Some compounds of the Ag3III5VI9-type, as for example Ag3Ga5Se9, Ag3Ga5Te9 and Ag3In5Te9 have received considerable attention lately as potential candidates for several applications as photo-absorbers in solar cells, opto-electronics devices, and photoelectrochemical cells [4], whereas Cu3Ga5Te9 [5,6] and Cu3In5Te9 [7] are of great interest for thermoelectric applications. As regards to the crystal structure of these I3-III5-VI9 compounds, although several studies on the indexing and space group assignation have been reported for various authors from powder X-ray diffraction analysis, some controversy still exists about this subject in these materials (for details, see Table I, where crystals systems, space groups and unit cell parameters for the I3-III5-VI9 compounds are listed). In any case, a detailed structural study was conducted.

Table I Crystal data for ternary I3-III5-VI9 (I = Ag,Cu, III = Ga,In, VI = Se,Te) compounds. 

Compound System Space group Unit cell parameters (Å,°) Ref.
Ag3Ga5S9 Tetragonal P4 or P4mn 5.759(1), 10.314(3) [8]
Ag3Ga5S9 Orthorhombic Pmm2 9.767, 5.257, 9.225 [4]
Ag3Ga5S9 Orthorhombic Pmm2 15.94(6), 4.512(4), 7.164(8) [8]
Ag3In5S9 Monoclinic P2 or Pm 10.813(5), 7.661(4), 4.362(1), 91.7(3) [8]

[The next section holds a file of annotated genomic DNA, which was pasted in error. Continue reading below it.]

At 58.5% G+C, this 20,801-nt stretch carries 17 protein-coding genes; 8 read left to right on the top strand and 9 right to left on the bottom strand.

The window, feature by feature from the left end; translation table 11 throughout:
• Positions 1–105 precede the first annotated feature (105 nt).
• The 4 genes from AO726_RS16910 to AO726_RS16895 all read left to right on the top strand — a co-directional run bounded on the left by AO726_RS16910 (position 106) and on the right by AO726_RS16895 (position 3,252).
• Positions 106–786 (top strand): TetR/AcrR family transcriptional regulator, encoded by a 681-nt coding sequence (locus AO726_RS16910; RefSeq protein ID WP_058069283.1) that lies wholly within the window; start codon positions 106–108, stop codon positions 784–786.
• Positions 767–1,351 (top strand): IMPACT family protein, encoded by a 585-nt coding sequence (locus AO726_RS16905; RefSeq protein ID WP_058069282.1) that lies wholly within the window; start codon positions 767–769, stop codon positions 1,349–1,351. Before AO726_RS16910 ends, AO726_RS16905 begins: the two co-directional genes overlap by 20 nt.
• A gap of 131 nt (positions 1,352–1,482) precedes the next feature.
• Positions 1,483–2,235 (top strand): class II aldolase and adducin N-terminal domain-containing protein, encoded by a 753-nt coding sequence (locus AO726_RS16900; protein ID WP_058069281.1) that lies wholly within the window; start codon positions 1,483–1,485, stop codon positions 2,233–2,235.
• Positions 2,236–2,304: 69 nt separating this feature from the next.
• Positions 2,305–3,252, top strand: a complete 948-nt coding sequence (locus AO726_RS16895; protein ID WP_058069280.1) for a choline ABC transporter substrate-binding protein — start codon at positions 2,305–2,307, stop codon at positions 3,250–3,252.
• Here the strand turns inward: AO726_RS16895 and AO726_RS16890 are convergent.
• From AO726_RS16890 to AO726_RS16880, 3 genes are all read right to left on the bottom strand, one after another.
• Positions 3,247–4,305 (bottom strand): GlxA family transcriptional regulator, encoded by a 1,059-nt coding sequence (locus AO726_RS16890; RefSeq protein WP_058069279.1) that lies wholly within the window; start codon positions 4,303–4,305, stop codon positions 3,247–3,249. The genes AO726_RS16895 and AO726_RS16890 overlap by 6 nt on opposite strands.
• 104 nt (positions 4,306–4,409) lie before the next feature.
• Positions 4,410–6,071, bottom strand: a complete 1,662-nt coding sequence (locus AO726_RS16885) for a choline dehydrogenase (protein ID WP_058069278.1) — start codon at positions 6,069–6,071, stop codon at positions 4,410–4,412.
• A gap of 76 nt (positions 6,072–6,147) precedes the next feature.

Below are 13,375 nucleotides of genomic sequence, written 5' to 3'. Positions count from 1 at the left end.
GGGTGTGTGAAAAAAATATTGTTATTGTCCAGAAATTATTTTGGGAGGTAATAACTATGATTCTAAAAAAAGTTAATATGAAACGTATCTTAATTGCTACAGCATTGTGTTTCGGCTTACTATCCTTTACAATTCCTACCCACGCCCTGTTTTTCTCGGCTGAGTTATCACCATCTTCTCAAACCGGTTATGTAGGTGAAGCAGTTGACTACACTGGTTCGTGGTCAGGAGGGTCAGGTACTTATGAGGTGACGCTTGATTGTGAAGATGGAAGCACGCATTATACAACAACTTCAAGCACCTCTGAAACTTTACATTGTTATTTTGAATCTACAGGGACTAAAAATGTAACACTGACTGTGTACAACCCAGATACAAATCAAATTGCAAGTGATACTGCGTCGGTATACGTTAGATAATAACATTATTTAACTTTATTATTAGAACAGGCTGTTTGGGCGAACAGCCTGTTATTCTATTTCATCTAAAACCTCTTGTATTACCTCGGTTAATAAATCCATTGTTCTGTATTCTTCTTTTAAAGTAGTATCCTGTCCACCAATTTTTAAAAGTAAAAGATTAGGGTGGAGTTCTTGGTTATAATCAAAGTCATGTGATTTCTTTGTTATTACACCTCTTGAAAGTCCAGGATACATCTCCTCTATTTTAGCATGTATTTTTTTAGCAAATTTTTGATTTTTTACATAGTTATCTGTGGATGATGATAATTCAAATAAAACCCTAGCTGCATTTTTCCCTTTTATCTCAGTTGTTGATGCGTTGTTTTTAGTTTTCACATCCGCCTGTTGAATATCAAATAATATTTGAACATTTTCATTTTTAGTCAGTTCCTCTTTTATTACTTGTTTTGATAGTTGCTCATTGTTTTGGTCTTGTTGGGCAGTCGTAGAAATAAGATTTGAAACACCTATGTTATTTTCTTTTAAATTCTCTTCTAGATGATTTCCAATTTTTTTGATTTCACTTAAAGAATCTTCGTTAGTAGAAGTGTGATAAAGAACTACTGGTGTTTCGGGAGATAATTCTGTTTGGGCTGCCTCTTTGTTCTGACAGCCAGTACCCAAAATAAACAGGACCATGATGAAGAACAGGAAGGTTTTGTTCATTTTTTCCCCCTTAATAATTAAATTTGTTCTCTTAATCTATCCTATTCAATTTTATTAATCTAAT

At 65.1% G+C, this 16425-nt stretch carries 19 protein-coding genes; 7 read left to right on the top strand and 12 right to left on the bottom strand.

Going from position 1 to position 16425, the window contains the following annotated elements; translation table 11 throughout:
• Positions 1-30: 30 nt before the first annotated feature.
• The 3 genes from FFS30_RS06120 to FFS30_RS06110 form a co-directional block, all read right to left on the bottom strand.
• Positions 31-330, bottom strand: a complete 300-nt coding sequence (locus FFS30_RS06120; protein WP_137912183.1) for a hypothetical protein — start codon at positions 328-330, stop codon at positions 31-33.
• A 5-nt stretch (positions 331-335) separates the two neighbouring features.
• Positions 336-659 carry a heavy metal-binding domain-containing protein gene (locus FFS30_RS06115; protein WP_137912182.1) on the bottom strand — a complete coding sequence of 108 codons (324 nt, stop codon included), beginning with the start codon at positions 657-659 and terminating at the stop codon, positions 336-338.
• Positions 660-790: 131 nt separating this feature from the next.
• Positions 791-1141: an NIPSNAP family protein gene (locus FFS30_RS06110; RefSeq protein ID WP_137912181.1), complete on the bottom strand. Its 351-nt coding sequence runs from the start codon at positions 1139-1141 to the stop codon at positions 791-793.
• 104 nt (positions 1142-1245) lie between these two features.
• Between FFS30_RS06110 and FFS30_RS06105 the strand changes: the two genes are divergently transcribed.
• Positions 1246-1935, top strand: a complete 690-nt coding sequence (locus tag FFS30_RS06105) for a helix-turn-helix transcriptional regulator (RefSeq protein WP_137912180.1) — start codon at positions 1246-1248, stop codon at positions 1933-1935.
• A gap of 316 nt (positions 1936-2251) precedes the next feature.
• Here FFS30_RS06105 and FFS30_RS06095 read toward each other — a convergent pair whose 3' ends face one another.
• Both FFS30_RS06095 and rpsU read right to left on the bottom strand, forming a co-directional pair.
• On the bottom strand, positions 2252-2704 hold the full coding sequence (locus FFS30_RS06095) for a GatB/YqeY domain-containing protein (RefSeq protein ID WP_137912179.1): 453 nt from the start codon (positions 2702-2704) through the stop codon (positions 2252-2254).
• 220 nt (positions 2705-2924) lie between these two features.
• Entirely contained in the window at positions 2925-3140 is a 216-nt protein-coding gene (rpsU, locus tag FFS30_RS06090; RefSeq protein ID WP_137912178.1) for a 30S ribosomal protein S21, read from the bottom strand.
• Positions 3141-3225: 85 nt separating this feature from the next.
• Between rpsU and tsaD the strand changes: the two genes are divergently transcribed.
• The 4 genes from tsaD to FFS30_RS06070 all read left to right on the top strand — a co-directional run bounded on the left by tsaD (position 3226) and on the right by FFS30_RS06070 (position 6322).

Ag3In5S9 Tetragonal P4 or P4mn 6.714(2), 10.430(4) [8]
Ag3In5S9 Tetragonal N.I.* 7.21, 14.57 [9]
Tetragonal N.I. 8.738, 7.147 [9]
Cu3Ga5S9 Hexagonal P6/mmm N. I. [10]
Cu3Ga5S9 Orthorhombic Pmm2 21.947(5), 3.977(1), 5.581(1) [8]
Hexagonal P6/mmm N. I. [10]
Cu3Ga5Te9 N.I. N.I. N. I. -
Cu3In5S9 Monoclinic N.I. 6.6, 8.12, 6.91, 89.0 [11]
Cu3In5Se9 Orthorhombic Pmm2 9.767(2), 9.225(5), 5.257(2) [12]
Tetragonal P42c 5.7630(4), 11.5370(8) [13]
Cu3In5Te9 Hexagonal N.I. 8.78, 18.66 [1]
Orthorhombic Pmm2 12.364(3), 4.374, 11.118(5) [8]
Tetragonal P4 or P4mn 8.738 (3), 7.147(2) [12]
Tetragonal P42c 6.185(1), 12.41(1) [13]
Tetragonal I4 6.1836(2), 12.400(1) [14]
Tetragonal P42c 6.1852(2), 12.3633(9) this work

*N. I. = No information about this item is given in the literature

As observed in this Table, hexagonal, orthorhombic and tetragonal crystal systems have been reported for Cu3n5Te9. Recently, in an attempt to analyse its crystal structure, Guedez et al. [14] have assigned to this compound the tetragonal space group I4 However, since incorrect ion distribution and occupancy factors were achieved in this analysis, the stoichiometric composition thus obtained, which is Cu0.924In1.301Te9.545, greatly disagrees with the nominal composition Cu3In5Te9. In addition, this cationic and anionic distribution derives at a Cu-Te bond distance greater than that of In-Te bond, which gives no chemical sense to this structural model.

For this reason, in order to derive a model that explains well all the X-ray diffraction peaks observed in the powder pattern of this compound, to clarify the discrepancy related to its crystal structure, and to refine it by means of the Rietveld method, a detailed structural analysis of the ordered vacancy compound Cu3In5◻Te9 using powder X-ray diffraction was performed.